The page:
- File Size: 2574 KB
- Print Length: 179 pages
- Simultaneous Device Usage: Unlimited
- Publication Date: July 28, 2015
- Sold by: Amazon Digital Services LLC
- Language: English
- ASIN: B012UUSSSI
- Text-to-Speech: Enabled
- Word Wise: Enabled
- Lending: Enabled
- Amazon Best Sellers Rank: #4,070,654 Paid in Kindle Store (See Top 100 Paid in Kindle Store)
A Place Called Home: The Gunggari Struggle for Land: A Native Title Case Study Kindle Edition
See the Best Books of the Month
Want to know our Editors' picks for the best books of the month? Browse Best Books of the Month, featuring our favorite new books in more than a dozen categories.
Enter your mobile number or email address below and we'll send you a link to download the free Kindle App. Then you can start reading Kindle books on your smartphone, tablet, or computer - no Kindle device required.
To get the free app, enter your mobile phone number.
Would you like to tell us about a lower price?
There was a problem filtering reviews right now. Please try again later.
Aboriginal cultures of eastern Australia bore the full brunt of the British occupation of their lands and it was they who were the first to experience the dispossession of their cultures. What took place in eastern Australia was repeated throughout the continent. There was no discussion with Aboriginal people and tragedy continued to unfold throughout the continent.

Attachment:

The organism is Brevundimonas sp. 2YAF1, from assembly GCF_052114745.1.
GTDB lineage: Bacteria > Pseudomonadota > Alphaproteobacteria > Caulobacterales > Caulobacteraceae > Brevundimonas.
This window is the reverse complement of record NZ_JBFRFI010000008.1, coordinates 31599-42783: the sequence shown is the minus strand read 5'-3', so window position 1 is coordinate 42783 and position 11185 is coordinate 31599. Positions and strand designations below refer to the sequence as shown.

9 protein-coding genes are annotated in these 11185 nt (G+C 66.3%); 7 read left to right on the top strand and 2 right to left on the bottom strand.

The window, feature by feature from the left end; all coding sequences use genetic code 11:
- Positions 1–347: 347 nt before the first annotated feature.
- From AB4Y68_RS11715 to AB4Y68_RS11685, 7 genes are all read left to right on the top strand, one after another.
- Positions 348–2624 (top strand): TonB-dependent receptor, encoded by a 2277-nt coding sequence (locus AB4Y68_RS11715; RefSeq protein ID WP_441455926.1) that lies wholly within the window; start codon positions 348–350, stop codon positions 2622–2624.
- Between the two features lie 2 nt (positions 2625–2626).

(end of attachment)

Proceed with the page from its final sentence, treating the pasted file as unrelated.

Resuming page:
Within this context, Eckermann and Nixon tell the story of the Gunggari - Aboriginal people of South West Queensland. They lived in and cared for the lands from the headwaters of the Maranoa River in the Chesterton Ranges to the junction of the Maranoa and the Balonne for centuries. The Europeans began to occupy the country about the mid 1850s. From this time on the Gunggari experienced dispossession, dislocation and disruption of their culture. In this clear, authoritative account the Gunggari story unfolds: the Gunggari culture before colonisation, their resistance to colonisation, and the Gunggari efforts to retain their land and culture.
This is a moving story which presents a microcosm of what characterised Australian black-white history over a period two hundred years. A great one sit and easy read which provides both an Indigenous and non-Indigenous perspective. Marji Hill